the SAT. Similarly, applying section 853 to acquisitions of commercial 
items, including COTS items, allows these items to be procured under 
the Demonstration Project. For the reasons stated in section IV of this 
preamble, DoD has determined that it is in the Government's best 
interest to allow acquisitions at or below the SAT and acquisitions of 
commercial items, including COTS items, to be conducted under the 
Demonstration Project.
c. Selecting Procurements for the Demonstration Project
    Comment: One respondent asked how DoD would ``determine the 
suitability'' of a procurement for the Demonstration Project. In 
particular, the respondent asked if DoD would ``apply the Rule of Two 
like other Small Business programs.''
    Response: Contracting officers may elect to use the Demonstration 
Project for a particular procurement, but they are not required to do 
so. FAR part 10 requires agencies to conduct market research, and 
contracting officers will use the results of market research to 
determine whether a particular procurement may be appropriate for the 
Demonstration Project. The Demonstration Project is not a small 
business program. Therefore, the rule of two in FAR part 19 does not 
apply. However, section 853 does not provide authority to award 
contracts on a sole-source basis (i.e., without competition), so there 
is an expectation that procurements under the Demonstration Project 
will be competed unless a sole-source award is justified and approved 
based on another authority.
3. Demonstration Project and the AbilityOne Program
a. Credit Toward Small Disadvantaged Business Goal for AbilityOne 
Contracts
    Comment: Two respondents recommended allowing credit toward the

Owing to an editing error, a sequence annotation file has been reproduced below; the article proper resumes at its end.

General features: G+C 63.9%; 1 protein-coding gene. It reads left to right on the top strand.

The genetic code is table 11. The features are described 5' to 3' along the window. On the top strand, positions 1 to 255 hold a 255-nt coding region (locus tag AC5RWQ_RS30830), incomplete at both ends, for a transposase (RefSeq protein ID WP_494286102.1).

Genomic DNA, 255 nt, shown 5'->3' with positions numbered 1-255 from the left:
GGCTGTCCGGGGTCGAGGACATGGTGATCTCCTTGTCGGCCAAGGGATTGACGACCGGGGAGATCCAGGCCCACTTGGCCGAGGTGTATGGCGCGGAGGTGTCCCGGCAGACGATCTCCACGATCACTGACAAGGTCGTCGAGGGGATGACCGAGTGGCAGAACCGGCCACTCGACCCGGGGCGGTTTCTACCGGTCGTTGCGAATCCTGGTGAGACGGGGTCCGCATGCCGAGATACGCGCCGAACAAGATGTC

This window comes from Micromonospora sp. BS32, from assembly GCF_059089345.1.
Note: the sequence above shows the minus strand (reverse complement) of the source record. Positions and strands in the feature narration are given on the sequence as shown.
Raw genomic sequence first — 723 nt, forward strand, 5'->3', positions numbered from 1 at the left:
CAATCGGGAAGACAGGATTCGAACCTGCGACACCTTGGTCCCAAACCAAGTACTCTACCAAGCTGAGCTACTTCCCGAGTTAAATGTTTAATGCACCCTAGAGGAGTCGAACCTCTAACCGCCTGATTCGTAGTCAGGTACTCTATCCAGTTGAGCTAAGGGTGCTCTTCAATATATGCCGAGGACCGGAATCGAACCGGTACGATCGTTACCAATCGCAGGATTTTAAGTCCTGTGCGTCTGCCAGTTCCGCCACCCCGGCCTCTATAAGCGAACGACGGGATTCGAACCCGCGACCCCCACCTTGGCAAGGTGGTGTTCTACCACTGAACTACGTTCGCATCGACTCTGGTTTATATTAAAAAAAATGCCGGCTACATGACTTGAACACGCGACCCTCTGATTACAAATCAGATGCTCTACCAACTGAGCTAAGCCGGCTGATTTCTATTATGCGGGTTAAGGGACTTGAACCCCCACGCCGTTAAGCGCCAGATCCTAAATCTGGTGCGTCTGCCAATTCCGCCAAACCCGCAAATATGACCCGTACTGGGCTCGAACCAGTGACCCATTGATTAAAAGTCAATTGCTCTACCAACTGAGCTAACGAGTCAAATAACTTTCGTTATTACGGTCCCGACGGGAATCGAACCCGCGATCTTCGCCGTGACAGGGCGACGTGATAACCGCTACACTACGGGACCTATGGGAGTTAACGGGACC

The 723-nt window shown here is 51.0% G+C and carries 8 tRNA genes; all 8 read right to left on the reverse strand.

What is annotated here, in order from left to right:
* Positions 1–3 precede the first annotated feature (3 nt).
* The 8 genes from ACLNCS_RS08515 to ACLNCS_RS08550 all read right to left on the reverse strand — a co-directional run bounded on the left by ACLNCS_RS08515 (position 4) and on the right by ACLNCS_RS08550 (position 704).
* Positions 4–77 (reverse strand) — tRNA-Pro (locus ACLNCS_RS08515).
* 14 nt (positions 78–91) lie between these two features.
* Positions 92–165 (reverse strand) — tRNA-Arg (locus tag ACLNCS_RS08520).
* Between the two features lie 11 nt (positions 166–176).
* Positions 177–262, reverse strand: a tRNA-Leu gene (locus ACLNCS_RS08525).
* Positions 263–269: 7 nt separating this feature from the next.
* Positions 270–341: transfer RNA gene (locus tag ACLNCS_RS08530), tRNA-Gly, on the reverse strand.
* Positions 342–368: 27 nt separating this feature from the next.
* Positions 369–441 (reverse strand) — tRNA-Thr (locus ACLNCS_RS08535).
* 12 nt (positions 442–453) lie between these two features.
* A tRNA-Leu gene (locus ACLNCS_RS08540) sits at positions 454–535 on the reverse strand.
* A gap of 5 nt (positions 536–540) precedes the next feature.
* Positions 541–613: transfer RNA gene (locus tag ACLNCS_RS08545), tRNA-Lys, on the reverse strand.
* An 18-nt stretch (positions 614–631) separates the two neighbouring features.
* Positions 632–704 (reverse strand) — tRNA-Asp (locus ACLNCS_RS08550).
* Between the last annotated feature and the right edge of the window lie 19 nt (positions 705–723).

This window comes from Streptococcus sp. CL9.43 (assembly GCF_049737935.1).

small disadvantaged business goal for current and future contracts 
awarded to AbilityOne nonprofits that also qualify as eligible 
contractors under the Demonstration Project. Several respondents 
recommended continuing the small disadvantaged business credit for 
Demonstration Project contracts that are later added to the AbilityOne 
Procurement List.
    Response: There is no statutory authority for DoD to implement the 
respondents' recommendations. Section 853 provides credit for DoD 
toward its small disadvantaged business goal only for contracts awarded 
to eligible contractors under the Demonstration Project. This credit 
does not extend to contracts awarded outside the Demonstration Project. 
There is no statutory authority to provide small disadvantaged business 
credit for contracts for products or services on the Procurement List.
b. Impact of the Demonstration Project on the AbilityOne Procurement 
List
    Comment: Several respondents expressed concern that allowing DoD to 
receive credit toward its small disadvantaged business goal for 
contracts awarded under the Demonstration Project would have an adverse 
impact on AbilityOne nonprofits' ability to add projects to the 
AbilityOne Procurement List.
    Response: The authority to add products or services to the 
Procurement List resides with the U.S. AbilityOne Commission, which has